Textainer benefits from container shortage
During the recession, very few new dry freight containers were produced. Combined with the retirement of old containers, once demand picked up again in 2010, there was no supply.
TEXTAINER, the world's largest container lessor, has been cashing in on a worldwide container shortage.
During the recession, very few new dry freight containers were produced. Combined with the retirement of old containers, once demand picked up again in 2010, there was no supply. The world container fleet actually declined four per cent in 2009.
Even after production resumed on new containers, it has taken some time to get back to full throttle. Demand for containers also continued to grow. Cargo volumes are expected to climb 10 per cent to 11 per cent in 2010 compared to 2009.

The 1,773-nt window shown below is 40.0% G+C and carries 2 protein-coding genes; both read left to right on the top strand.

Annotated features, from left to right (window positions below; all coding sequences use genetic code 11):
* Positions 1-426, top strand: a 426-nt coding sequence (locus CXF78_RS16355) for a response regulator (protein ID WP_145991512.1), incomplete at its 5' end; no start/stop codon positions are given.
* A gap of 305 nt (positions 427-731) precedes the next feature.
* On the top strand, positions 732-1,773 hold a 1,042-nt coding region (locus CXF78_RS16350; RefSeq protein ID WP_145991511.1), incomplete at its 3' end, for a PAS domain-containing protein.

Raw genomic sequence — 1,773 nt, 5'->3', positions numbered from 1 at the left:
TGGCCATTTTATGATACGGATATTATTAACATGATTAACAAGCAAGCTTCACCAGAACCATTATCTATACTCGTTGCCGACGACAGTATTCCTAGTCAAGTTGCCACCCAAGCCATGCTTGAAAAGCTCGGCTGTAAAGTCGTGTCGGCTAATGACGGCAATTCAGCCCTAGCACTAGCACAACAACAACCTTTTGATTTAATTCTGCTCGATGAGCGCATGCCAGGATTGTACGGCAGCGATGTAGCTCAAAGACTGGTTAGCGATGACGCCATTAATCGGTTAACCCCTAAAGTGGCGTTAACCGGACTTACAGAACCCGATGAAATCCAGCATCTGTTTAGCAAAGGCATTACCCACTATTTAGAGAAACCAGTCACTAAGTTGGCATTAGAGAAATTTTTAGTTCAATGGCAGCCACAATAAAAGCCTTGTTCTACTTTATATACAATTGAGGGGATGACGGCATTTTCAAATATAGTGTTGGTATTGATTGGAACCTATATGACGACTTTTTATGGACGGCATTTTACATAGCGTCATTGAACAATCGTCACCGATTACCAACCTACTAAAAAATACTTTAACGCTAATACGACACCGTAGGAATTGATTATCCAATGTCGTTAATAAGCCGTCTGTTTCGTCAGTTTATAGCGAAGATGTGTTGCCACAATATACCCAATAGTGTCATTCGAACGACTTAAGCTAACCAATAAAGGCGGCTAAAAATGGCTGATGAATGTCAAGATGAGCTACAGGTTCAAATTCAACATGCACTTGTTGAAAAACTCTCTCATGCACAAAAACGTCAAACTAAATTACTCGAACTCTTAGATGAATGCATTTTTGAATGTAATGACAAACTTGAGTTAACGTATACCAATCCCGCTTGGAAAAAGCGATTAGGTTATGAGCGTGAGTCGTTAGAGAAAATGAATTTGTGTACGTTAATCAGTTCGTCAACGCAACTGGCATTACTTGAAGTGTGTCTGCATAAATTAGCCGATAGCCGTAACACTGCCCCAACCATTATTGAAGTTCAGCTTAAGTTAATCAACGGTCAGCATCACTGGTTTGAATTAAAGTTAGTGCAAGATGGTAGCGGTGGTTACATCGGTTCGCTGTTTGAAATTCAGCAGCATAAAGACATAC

Analysts say Textainer's leasing division should benefit going forward as many shippers will not be buying new containers, but will turn to leasing.
On November 4, Textainer reported third quarter results, showing earnings per share were 67 US cents, up from just 29 cents in the year previous quarter.
Revenue grew US$19.2 million to $75.3 million. Average fleet utilisation rose to 98 per cent in the quarter from 85.4 per cent year previous.
Textainer purchased 212,620 TEU of new containers through the third quarter for delivery through December 2010.
Textainer raised its dividend for the third consecutive quarter to 27 cents per share, up eight per cent. Its shares are now yielding a juicy 3.7 per cent.